Unbeknownst to either they both assuage their work-day frustrations by putting on masks and costumes to beat the crap out of criminals (with or without badges) in the commission of their crimes – where there are no doubts about guilt, innocence or mitigations.

The thrill of these nocturnal forays inevitably lead to a meeting of “Skylark” and “Iron Angel”, and a tenuous, teasing team-up when separate cases bring them together against the city’s first criminal mastermind. Not knowing each other’s real identity, but afraid to unmask and lose that so-tantalising tension, the pair have to decide what’s most important, the actual or the promised…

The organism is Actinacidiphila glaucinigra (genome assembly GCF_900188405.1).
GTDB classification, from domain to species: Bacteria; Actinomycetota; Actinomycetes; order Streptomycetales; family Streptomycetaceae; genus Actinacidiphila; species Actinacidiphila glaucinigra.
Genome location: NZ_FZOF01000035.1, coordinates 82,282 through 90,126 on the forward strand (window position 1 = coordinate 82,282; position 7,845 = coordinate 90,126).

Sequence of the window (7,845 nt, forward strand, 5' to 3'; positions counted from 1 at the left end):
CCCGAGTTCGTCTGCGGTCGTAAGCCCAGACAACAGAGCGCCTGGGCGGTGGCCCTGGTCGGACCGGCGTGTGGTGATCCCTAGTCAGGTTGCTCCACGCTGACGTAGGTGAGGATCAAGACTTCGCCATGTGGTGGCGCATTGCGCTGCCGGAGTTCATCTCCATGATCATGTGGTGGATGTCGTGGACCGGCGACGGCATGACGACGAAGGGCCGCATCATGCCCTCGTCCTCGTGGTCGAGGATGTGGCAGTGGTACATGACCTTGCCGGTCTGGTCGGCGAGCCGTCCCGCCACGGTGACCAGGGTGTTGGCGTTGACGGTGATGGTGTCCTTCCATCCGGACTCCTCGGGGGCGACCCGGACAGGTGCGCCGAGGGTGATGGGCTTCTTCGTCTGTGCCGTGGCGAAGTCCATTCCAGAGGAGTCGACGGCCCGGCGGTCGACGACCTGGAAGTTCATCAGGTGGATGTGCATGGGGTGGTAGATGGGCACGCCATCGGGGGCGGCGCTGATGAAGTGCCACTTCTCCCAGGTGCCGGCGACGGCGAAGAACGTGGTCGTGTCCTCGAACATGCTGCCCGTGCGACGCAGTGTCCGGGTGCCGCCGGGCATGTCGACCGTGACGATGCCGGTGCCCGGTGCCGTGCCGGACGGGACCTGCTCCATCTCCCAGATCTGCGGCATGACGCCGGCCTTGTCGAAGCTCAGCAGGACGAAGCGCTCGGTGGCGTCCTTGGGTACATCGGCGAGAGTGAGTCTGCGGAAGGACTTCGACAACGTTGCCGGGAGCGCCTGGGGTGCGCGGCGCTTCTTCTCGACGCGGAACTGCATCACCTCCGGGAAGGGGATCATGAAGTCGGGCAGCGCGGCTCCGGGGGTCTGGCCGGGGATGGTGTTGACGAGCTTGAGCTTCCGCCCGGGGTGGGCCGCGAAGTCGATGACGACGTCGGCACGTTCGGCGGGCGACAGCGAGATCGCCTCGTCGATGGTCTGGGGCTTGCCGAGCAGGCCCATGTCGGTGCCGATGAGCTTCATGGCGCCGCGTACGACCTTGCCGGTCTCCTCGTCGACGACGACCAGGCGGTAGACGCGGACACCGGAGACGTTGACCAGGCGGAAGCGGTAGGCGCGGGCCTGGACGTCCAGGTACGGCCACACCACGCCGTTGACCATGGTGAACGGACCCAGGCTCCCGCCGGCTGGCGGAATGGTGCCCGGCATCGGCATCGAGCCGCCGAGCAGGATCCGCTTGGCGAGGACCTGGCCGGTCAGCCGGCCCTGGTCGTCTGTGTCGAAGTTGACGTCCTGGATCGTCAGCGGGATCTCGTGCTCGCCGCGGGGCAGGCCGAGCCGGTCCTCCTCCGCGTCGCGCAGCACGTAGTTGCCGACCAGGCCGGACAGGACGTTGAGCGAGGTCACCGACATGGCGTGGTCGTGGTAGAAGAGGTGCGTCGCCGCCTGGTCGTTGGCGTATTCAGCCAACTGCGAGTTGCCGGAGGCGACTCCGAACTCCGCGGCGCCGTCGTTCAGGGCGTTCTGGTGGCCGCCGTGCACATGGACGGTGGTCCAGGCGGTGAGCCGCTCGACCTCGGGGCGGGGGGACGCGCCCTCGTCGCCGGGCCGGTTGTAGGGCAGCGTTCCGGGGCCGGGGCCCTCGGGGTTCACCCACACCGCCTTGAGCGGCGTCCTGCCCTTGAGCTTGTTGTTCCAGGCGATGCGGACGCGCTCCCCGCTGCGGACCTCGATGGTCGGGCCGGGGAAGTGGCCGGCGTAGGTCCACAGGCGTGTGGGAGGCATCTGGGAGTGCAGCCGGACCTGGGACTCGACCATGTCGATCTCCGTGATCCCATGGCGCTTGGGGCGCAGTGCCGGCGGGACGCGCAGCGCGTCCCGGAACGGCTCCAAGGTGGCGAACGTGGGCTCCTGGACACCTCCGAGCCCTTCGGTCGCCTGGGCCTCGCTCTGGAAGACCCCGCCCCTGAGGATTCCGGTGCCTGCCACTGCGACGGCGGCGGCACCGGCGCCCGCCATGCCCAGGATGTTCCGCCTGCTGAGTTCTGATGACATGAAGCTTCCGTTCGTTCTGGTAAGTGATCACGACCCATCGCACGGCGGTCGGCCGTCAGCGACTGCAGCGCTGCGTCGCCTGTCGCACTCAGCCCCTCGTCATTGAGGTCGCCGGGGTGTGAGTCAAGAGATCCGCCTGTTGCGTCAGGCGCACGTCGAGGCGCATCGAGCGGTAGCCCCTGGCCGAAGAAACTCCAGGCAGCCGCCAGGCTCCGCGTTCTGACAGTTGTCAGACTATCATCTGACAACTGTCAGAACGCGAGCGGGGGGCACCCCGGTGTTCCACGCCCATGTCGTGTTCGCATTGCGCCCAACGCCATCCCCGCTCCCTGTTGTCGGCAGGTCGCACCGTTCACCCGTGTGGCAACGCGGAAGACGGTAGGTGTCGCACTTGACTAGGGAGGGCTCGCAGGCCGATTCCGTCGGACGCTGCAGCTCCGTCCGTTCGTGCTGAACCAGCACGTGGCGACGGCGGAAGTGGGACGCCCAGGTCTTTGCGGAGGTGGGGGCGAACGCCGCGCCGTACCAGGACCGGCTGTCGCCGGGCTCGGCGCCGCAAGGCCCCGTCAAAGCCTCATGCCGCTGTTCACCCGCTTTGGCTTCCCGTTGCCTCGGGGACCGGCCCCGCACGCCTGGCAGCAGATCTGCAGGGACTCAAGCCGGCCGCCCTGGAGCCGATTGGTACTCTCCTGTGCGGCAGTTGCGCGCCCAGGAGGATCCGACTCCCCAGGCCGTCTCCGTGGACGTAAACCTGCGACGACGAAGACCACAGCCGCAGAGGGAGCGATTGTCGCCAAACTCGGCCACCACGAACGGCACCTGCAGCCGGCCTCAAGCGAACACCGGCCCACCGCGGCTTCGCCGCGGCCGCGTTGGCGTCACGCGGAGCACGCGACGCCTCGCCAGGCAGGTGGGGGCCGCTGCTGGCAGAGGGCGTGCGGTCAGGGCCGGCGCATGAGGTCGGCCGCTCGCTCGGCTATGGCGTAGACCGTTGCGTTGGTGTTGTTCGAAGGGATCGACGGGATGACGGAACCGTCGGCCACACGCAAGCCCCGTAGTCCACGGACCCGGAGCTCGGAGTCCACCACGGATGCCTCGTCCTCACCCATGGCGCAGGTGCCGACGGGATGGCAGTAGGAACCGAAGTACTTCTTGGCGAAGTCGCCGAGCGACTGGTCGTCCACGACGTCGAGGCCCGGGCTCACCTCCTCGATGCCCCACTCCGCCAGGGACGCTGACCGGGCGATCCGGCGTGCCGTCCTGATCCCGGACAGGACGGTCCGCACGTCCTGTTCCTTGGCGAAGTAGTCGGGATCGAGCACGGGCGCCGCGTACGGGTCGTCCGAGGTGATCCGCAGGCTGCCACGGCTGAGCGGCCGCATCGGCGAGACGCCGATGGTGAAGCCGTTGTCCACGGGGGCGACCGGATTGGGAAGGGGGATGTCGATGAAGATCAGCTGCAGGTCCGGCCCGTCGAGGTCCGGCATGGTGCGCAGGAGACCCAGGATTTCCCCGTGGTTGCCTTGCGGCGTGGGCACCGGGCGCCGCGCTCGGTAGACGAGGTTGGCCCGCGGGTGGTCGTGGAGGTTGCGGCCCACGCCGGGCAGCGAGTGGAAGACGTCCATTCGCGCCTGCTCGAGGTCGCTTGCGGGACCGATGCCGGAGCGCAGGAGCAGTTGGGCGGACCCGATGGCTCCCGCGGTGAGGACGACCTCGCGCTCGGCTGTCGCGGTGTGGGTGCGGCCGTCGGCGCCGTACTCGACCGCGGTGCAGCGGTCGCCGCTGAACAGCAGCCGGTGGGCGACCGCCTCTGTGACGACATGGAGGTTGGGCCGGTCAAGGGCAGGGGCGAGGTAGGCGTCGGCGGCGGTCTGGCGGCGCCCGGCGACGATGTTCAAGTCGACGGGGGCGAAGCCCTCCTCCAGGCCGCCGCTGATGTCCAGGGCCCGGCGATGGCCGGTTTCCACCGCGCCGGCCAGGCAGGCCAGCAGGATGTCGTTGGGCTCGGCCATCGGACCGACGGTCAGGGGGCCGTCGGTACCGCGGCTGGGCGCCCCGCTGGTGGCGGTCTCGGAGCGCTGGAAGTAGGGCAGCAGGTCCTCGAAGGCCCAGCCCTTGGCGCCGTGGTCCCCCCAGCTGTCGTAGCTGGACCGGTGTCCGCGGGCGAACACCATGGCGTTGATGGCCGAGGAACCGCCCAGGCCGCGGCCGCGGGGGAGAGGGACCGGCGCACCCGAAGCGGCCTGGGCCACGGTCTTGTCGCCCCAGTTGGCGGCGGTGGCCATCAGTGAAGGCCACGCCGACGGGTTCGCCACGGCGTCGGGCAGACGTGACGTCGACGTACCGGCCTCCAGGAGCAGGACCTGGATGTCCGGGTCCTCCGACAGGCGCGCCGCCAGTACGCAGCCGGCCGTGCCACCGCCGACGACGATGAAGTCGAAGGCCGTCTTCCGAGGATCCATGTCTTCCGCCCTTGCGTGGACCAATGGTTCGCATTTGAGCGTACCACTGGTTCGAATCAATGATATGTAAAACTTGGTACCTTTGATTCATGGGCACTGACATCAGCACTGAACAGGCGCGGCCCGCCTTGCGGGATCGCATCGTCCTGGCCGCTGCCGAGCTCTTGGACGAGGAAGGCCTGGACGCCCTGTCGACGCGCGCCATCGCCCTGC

This delightfully fizzy adult romp prods all the fetishistic trappings of superhero storytelling as the brassy and whimsical writer/artist (with computer effects by Cameron, lettering from Hathaway and colours by Stewart) blends riffs from The Shop Around the Corner, The Thin Man, Pat and Mike and even Adam’s Rib with a plethora of crime caper movies to produce a costume drama in the unmistakable Chaykin manner.

Clearly the pilot for an unrealized longer series, Mighty Love is a fast and stylish little oddity that reads well and looks great – so if all you want is a good time; Baby, look no further…
© 2003 Howard Chaykin, Inc. All Rights Reserved.

Luba


By Gilbert Hernandez (Fantagraphics Books)
ISBN: 978-1-56097-960-9

In the 1980s a qualitative revolution forever destroyed the clichéd, stereotypical ways different genres of comic strips were regarded. Most prominent in destroying these comfy pigeonholes we’d built for ourselves were three guys from Oxnard, California; Jaime, Mario (occasionally) and Gilberto Hernandez.